And I think now what’s changed is that people do know —
because they’ve been forced to know — that there’s a problem. So
now people are talking about what do we actually do about it.

What I’ve been hearing recently is that for the first time
executives at Facebook, their friends are now kind of turning on
them and saying, “Which side history do you want to be on?”

And now I think because enough of the public has swayed the
friends of people at the tops of these companies, that people now
realize there’s something structural we have to change.

Wolverton: What prompted you to put together
the slide deck in 2013?

Harris: I felt like, fundamentally, there was
just something wrong about the direction where this was headed,
which is a really kind of a scary thought when you see an entire
industry headed in not the right direction. Because up until then I
thought technology was great.

This is not an anti-technology movement. But what I was starting
to really wake up to was … what my most talented friends and
engineers were increasingly doing was to be better and better at
playing tricks on the human mind to keep people hooked on

I just felt that everyone that I knew was really not doing the
kind of big, creative thinking that people had used do in the 90s
and the early 2000s and it was becoming instead this race to
manipulate the human mind.

Wolverton: But was there some moment that
triggered that awareness, some epiphany?

Harris: I had a little bit of an epiphany. I
went to the Santa Cruz mountains for a weekend with my friend Aza
Raskin, who is now a cofounder of CHT. I came back from that
weekend, after reconnecting with nature, and something profound
kind of just hit me. I really don’t know what came over me.

I just felt like I had to say something. It felt wrong. It felt
like no one else was going to say something.

I’m not the kind of person that starts revolutions or speaks up.
This is something that I’ve had to learn how to do.

Heads of state have been knocking on his door

Wolverton: How has your understanding of the
scope of the problem changed since you put together your 2013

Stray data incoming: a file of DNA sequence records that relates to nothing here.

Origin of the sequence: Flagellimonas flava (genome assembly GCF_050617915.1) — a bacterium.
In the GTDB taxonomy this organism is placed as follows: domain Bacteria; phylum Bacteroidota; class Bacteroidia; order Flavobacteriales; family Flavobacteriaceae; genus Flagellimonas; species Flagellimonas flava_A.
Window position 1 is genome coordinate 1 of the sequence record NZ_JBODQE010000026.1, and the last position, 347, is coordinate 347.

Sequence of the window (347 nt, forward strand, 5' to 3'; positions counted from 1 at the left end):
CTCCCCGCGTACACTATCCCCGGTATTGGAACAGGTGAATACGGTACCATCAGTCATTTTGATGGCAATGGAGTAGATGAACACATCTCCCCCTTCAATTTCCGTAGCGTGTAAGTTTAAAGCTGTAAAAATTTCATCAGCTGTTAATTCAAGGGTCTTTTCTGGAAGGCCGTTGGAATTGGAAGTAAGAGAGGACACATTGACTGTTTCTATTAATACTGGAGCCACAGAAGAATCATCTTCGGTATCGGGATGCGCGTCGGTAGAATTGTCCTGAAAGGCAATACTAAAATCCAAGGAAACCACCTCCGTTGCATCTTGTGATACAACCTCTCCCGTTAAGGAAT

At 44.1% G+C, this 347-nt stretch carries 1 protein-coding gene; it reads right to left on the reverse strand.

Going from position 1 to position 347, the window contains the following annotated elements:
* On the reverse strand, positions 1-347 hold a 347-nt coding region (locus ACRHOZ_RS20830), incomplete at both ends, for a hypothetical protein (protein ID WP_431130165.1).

Harris: I had been CEO of a tiny Web 2.0 tech
startup called Apture. I had a background, academically, in
cognitive science, and computer science, and linguistics,
user-interface design, human-computer interaction, things like
that. I was trained to think about building technology products and
the human mind.

Since I left Google and especially after Cambridge
and pairing up with [Silicon Valley venture
capitalist] Roger [McNamee], and these issues took off, my breadth
of understanding and the scope of what’s stake expanded by multiple
orders of magnitude.

The scope of the issue has [been] raised from the way that a
product designer would think about attention and notifications and
home screens and the economics of app stores — which is how I
started — to now playing 12-dimensional geopolitical chess and
seeing how Iran, North Korea, Russia, China, use these platforms
for global information warfare. [And it goes from there] all the
way down to the way these issues affect the day-to-day social
pressures and mental life of teenagers.

We have world governments knocking on our door, because they
want to understand these issues. Briefing heads of state — I
never thought I’d be doing that. This has been wild, and it speaks
to the scope and gravity of the issue.

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I knew that this issue would affect everything, conceptually,
back in 2013. But I didn’t ground that understanding as I have over
the last year and a half, where you actually meet the people in the
countries whose elections are at stake by these issues. Or you meet
and speak with parent-children-teacher groups that wrestle with
these issues daily. So, it literally affects everyone and